Driving around Keramat is always enjoyable. The Malay in me is elated whenever I enter this traditional Malay area, which is also what happens when I am in Kampung Baru.

The modest homes, the mosques and surau and of course the quintessential warong and food stalls selling kuih, tom yam and sup tulang make these neighbourhoods unique and bring back memories of our own kampung far away.

Then reality sets in: the sight of old and crowded flats, low-grade shoplots, clogged drains and unkempt playgrounds always brings back the reality of Malay life in the city.

The urban Malays have not changed much over the years. In the meantime, the Chinese keep up their pace of acquiring and developing the great city of Kula Lumpur.

Our leaders always speak of Malay rights and promise to defend them at all cost. These promises are really just opiates that dull the Malay senses. Other opiates include our leaders’ habit of rewriting history, instilling fear of the Chinese, and making the people believe that the Malay Rulers are being threatened and that Islam itself is under assault.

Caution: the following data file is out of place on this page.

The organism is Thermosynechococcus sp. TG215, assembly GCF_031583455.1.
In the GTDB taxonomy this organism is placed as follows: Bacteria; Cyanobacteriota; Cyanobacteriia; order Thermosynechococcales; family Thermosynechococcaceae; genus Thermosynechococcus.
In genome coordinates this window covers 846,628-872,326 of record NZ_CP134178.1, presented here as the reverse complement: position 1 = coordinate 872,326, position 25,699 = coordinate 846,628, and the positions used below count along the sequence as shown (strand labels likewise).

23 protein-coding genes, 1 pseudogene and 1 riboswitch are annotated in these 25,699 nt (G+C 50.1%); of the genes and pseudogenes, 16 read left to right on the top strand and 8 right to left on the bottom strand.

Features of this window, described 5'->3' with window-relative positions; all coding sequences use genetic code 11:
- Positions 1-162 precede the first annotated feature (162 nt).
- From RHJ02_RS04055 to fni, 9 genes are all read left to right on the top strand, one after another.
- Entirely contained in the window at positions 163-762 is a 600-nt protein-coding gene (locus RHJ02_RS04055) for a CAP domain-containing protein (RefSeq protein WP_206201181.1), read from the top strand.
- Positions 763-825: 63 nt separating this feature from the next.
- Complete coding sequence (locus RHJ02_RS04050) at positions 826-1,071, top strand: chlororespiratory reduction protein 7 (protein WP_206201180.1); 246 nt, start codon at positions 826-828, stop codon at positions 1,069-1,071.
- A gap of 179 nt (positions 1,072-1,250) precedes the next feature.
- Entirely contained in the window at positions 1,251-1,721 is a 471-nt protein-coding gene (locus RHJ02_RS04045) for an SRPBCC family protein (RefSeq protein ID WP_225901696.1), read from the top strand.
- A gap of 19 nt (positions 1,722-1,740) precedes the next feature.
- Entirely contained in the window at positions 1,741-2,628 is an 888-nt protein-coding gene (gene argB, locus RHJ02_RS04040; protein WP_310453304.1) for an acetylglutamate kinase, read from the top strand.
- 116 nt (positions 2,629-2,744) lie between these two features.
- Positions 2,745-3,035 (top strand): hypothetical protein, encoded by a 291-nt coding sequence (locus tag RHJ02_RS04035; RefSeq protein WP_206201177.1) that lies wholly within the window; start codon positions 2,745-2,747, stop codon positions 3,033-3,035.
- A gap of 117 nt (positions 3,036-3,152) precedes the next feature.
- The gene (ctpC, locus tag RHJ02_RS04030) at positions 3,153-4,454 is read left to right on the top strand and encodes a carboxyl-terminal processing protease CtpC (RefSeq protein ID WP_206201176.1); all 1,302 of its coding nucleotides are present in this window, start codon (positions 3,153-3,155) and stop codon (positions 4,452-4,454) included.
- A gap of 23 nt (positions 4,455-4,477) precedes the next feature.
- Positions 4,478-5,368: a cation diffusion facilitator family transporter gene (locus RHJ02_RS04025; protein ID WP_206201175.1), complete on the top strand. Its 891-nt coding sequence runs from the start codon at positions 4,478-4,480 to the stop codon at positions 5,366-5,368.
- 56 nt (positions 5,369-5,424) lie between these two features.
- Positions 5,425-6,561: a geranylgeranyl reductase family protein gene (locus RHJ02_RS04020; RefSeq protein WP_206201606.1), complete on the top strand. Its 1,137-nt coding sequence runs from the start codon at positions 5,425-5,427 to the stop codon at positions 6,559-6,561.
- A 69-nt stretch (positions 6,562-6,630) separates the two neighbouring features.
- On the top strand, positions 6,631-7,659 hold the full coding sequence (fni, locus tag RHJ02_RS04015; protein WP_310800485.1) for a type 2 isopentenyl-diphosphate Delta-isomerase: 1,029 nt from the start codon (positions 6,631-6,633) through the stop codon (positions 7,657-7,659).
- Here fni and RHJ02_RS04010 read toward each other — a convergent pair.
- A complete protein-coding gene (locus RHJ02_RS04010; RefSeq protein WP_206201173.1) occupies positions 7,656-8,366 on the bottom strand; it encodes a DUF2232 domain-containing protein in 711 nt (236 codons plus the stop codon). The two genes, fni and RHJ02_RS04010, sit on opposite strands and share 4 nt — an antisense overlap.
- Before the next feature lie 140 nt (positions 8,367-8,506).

These are false and meaningless slogans, but they have the desired effect of redirecting the Malay consciousness away from examining just how dismal their lives have become and economically neglected they truly are.

These leaders prefer to stoke Malay emotion rather than deal with the hard facts of life. Preoccupied with enriching themselves, they have grown lazy. They focus on beauty contests, YouTube videos, and telling the Malays that shariah law will solve all problems, including crime.